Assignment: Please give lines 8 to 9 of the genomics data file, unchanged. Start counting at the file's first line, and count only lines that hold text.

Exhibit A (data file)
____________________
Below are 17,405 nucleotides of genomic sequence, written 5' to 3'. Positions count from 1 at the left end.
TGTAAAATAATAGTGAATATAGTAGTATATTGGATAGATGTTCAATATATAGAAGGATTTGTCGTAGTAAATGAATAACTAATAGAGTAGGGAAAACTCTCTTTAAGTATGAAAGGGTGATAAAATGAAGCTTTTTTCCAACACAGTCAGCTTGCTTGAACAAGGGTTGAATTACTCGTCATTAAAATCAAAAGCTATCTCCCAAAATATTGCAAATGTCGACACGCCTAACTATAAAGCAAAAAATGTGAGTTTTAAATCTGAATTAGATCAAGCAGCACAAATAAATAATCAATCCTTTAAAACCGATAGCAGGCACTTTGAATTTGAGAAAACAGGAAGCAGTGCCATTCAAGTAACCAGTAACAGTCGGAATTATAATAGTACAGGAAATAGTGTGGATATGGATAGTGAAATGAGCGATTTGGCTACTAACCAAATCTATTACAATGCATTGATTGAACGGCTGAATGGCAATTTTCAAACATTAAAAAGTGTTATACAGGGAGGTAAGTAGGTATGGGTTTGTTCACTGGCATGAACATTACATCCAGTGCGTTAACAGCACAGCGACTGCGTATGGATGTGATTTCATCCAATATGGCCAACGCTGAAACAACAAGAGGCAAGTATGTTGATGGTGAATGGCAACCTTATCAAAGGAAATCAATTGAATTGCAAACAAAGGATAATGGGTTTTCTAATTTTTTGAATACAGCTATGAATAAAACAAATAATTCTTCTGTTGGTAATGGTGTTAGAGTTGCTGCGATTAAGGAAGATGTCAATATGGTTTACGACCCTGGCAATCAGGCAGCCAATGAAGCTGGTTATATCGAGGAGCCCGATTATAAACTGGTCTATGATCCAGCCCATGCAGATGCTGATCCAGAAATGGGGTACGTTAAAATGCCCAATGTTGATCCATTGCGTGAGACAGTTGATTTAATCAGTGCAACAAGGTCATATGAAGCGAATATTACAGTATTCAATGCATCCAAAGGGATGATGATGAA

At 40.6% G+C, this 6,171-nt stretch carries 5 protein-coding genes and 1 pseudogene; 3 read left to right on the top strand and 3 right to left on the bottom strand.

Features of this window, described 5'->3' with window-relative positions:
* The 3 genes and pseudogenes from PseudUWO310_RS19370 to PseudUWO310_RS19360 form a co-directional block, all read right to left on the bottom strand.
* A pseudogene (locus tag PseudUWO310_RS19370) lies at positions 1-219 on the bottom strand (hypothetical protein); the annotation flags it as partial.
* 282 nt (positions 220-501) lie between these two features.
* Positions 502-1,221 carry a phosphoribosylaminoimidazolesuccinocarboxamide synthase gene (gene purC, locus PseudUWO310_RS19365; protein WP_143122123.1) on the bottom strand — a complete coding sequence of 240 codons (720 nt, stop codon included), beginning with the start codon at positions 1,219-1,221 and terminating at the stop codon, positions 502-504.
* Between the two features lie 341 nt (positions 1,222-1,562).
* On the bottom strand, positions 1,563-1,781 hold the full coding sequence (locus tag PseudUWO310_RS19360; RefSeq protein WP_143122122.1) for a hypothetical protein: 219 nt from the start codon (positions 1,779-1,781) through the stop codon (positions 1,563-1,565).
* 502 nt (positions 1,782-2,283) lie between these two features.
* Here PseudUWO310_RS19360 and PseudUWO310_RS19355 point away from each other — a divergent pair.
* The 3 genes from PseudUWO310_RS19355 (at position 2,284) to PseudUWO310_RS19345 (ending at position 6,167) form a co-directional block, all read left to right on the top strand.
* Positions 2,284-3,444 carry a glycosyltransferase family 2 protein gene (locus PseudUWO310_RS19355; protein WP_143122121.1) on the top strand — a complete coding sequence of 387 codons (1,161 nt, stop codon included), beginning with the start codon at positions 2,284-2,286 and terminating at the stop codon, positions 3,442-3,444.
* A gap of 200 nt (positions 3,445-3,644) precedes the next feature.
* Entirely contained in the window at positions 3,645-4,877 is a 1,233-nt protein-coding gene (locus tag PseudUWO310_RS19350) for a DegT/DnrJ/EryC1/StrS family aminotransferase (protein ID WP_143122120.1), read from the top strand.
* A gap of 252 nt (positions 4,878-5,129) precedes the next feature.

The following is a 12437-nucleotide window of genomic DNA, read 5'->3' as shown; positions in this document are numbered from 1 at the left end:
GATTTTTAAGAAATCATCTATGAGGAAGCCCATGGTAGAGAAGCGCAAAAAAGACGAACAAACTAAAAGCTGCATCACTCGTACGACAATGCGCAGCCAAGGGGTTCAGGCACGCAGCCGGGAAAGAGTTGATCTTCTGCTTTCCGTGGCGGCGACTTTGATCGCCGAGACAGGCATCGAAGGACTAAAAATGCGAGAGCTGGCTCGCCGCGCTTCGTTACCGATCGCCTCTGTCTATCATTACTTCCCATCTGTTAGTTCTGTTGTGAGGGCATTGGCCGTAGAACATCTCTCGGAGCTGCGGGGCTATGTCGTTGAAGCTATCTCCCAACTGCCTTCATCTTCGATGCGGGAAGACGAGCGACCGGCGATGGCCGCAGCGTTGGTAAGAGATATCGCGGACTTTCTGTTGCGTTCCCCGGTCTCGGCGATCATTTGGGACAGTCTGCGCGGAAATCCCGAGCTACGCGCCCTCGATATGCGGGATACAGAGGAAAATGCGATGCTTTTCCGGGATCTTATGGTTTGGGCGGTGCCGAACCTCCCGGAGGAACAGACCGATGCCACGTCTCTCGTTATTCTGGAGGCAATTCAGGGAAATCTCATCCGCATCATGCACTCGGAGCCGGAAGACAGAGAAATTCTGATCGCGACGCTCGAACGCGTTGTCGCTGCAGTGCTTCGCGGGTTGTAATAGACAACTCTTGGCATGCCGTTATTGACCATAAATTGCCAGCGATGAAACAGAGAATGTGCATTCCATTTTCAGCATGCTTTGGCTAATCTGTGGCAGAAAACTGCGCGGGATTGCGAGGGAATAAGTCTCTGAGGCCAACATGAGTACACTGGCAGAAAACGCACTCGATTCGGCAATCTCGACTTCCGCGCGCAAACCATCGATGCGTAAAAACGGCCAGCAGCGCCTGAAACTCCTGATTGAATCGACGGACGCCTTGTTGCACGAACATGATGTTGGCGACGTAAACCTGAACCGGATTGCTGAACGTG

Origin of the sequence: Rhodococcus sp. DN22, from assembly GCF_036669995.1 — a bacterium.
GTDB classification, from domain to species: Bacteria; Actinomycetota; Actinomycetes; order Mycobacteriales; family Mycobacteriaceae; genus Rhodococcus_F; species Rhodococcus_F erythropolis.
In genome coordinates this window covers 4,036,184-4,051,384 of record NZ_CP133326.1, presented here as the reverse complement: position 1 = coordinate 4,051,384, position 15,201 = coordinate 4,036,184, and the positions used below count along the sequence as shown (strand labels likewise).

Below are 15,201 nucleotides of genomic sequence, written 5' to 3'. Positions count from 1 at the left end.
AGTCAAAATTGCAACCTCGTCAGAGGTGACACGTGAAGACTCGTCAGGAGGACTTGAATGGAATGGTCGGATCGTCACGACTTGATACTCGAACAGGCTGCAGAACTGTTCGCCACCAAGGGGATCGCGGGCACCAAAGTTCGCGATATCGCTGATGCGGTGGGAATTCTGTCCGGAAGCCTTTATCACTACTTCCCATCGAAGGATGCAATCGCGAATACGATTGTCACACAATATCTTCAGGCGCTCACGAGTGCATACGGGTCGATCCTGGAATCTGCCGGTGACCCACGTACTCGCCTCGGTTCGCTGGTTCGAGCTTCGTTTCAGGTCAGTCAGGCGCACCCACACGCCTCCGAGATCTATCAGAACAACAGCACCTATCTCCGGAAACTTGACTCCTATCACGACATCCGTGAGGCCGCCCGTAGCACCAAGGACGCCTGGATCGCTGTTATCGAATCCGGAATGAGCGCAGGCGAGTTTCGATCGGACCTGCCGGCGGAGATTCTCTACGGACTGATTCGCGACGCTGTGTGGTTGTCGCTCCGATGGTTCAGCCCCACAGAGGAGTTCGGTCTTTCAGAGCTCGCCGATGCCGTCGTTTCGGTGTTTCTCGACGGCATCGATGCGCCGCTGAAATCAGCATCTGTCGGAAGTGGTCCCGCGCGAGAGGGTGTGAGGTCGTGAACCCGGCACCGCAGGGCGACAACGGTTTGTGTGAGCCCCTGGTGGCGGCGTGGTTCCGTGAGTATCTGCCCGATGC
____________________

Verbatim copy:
* Positions 502-1,221 carry a phosphoribosylaminoimidazolesuccinocarboxamide synthase gene (gene purC, locus PseudUWO310_RS19365; protein WP_143122123.1) on the bottom strand — a complete coding sequence of 240 codons (720 nt, stop codon included), beginning with the start codon at positions 1,219-1,221 and terminating at the stop codon, positions 502-504.
* Between the two features lie 341 nt (positions 1,222-1,562).